Good Friday Afternoon! Leading off, we have…
BILLIONS OF IMPLICATIONS FOR MBIA-COUNTRYWIDE SUIT – In a case that has several dimensions, the bottom line is that billions of dollars are at stake here (for the full story on MBIA v. Countrywide, see here, and for the corresponding story on the Federal Housing Finance Agency lawsuits, see here). After speaking with analysts, bankers, attorneys and academics, these are my initial conclusions:
- To some level, both parties are at fault: Countrywide for misleading MBIA as to the quality of the packaged mortgages, and MBIA for its lack of due diligence and failure to adequately examine the mortgages prior to insuring them.
- HOWEVER, I would say that the ratings agencies should be held equally responsible for the failure of the securities: it was their neglect that led insurers like MBIA and investors in mortgage-backed securities to make the regrettable decisions they did.
- This lawsuit has come a long way: it was one of the first suits filed against a name-brand lender after the subprime mortgage crisis hit back in ’08. That means that this case could set a big precedent when looking at future cases (such as AIG’s $10B suit against Bank of America/Countrywide and the $8.5B settlement agreed to – but not yet ratified by the courts – between investors and the bank regarding RMBS repurchasing).
- In various news reports, BofA has strongly disputed San Fran’s Branch Hill Capital, which is betting against BofA in cases such as the MBIA lawsuit and which is predicting BofA could be on the hook for $9B more than the bank is planning for. While that $9B number might be off a bit, there is more wisdom in that analysis than is given credit.
- REGARDING THE FHFA lawsuits against 17 major lenders (18, if you count a lawsuit filed against UBS in July), all indications are that the impact of those suits will be minimal; by all accounts, Fannie and Freddie did not perform due diligence before taking on the mortgages, and therein lies the theory that these lawsuits are pretty thin.
N.Y. AUGUST JOBS REPORT DISAPPOINTING, BUT EXPECTED – As was discussed yesterday in a previous post, there is no sugar-coating of the state’s August jobs report. For those of you who missed it, the state’s private sector job count declined in August by 30,700 (or 0.4 percent).
The Westchester-Putnam-Rockland region did not fare any better: total non-farm jobs declined by 10,500 (or 1.8 percent) in August (**However, those numbers are not seasonally adjusted), with every major private sector subdivision posting losses (i.e. Leisure and Hospitality, Information, Professional Services, etc).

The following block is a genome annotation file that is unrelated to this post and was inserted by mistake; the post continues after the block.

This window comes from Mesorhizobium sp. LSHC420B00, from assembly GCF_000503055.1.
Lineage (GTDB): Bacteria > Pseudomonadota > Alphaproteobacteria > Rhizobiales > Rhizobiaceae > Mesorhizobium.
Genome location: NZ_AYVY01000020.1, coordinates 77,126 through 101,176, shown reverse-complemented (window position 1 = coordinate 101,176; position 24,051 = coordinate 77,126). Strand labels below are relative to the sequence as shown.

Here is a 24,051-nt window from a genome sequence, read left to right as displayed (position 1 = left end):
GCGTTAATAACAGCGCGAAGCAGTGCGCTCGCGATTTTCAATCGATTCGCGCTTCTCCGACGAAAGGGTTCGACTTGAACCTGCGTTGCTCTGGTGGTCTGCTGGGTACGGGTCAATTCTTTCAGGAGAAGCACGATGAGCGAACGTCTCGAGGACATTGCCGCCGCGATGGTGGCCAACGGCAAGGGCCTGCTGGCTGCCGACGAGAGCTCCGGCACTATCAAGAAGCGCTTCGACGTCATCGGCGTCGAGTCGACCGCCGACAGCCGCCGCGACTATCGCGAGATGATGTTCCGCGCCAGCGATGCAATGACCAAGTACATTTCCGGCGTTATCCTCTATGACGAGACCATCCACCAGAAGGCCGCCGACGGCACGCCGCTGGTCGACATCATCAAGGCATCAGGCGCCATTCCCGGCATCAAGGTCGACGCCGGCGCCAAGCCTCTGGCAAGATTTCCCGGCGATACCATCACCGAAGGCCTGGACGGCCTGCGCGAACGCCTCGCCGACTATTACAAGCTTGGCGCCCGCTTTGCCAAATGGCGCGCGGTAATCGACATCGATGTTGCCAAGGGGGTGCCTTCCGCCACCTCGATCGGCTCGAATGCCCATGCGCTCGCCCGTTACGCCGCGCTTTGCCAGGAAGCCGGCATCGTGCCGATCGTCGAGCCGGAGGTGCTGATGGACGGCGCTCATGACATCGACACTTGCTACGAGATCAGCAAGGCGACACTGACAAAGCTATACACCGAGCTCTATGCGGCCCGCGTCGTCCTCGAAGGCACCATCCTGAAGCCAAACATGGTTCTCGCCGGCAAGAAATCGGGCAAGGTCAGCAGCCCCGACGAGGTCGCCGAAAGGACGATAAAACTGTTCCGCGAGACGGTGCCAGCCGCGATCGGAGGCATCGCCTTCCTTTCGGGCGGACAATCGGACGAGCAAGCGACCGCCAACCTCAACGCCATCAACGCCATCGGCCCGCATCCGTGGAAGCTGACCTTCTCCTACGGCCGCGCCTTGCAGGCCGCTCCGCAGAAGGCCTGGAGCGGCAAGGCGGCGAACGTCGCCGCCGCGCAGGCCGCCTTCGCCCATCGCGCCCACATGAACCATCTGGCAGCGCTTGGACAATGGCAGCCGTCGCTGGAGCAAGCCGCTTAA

HOWEVER, we need to recall two things. First, while we are nearing the end of September, these job numbers correspond to the month of August, which was an extremely volatile month. Second, going off of the latter point, the job market does not adjust to volatility as fast as the stock market does. Even though the debt ceiling talks seem like months ago, this drop in private-sector employment is likely directly related to the shortcomings of those talks.
CONSUMER CONFIDENCE POSTS GAINS – In a monthly survey conducted by the University of Michigan, consumer confidence increased in September above expectations, rising from a 55.7 rating in August to 57.8 this month (with analysts only expecting a more modest increase to roughly 57.0).
HIGHLIGHTS OF THE WEEK’S BUSINESS NEWS FROM THE WESTCHESTER COUNTY BUSINESS JOURNAL –
Westchester Mourns a Business Giant: Martin Berger, a pioneering developer in Westchester County, is remembered and mourned by the business community.
French American School Promises Job Creation, Economic Boost: The planned French American School of New York campus in White Plains would generate 750 construction-related jobs, $14.3 million annually in economic impact to the city, according to a new report released by school officials.
Big Risk, Big Reward for White Plains Firm: A White Plains law firm has spent eight years representing 10,000 World Trade Center disaster workers in a federal court case.
OrthoNet Holdings to Expand, Add Jobs: OrthoNet Holdings, a health care services provider, announced it would keep its headquarters in White Plains and would add 155 new jobs as part of a $4.5 million expansion.
Lowey, WCA Call For A National Infrastructure Bank: U.S. Rep. Nita Lowey, N.Y.-18, and local business leaders have renewed calls for a national infrastructure bank to be established to support job creation and needed repairs.